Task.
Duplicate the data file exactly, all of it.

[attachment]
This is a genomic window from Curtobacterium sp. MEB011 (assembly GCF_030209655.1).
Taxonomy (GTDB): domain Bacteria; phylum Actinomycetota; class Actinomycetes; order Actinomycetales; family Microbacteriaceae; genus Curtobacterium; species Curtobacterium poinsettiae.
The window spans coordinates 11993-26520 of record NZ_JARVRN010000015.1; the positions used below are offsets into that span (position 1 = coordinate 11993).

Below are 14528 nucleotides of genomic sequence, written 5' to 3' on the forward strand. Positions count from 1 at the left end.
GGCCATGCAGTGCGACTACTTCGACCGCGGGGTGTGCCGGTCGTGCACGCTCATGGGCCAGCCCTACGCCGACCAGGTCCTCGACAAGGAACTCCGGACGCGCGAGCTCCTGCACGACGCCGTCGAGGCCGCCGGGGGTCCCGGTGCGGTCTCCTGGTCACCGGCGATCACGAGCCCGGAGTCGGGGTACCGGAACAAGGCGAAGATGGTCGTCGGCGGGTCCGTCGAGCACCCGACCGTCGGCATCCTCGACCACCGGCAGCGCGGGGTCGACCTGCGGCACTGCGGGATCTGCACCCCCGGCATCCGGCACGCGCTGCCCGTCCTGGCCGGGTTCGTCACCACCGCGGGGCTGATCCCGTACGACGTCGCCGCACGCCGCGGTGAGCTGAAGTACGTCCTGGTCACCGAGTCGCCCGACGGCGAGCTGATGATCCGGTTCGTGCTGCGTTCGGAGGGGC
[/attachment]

This is a genomic window from Curtobacterium sp. MEB011 (assembly GCF_030209655.1).
Taxonomy (GTDB): domain Bacteria; phylum Actinomycetota; class Actinomycetes; order Actinomycetales; family Microbacteriaceae; genus Curtobacterium; species Curtobacterium poinsettiae.
The window spans coordinates 11993-26520 of record NZ_JARVRN010000015.1; the positions used below are offsets into that span (position 1 = coordinate 11993).

Below are 14528 nucleotides of genomic sequence, written 5' to 3' on the forward strand. Positions count from 1 at the left end.
GGCCATGCAGTGCGACTACTTCGACCGCGGGGTGTGCCGGTCGTGCACGCTCATGGGCCAGCCCTACGCCGACCAGGTCCTCGACAAGGAACTCCGGACGCGCGAGCTCCTGCACGACGCCGTCGAGGCCGCCGGGGGTCCCGGTGCGGTCTCCTGGTCACCGGCGATCACGAGCCCGGAGTCGGGGTACCGGAACAAGGCGAAGATGGTCGTCGGCGGGTCCGTCGAGCACCCGACCGTCGGCATCCTCGACCACCGGCAGCGCGGGGTCGACCTGCGGCACTGCGGGATCTGCACCCCCGGCATCCGGCACGCGCTGCCCGTCCTGGCCGGGTTCGTCACCACCGCGGGGCTGATCCCGTACGACGTCGCCGCACGCCGCGGTGAGCTGAAGTACGTCCTGGTCACCGAGTCGCCCGACGGCGAGCTGATGATCCGGTTCGTGCTGCGTTCGGAGGGGC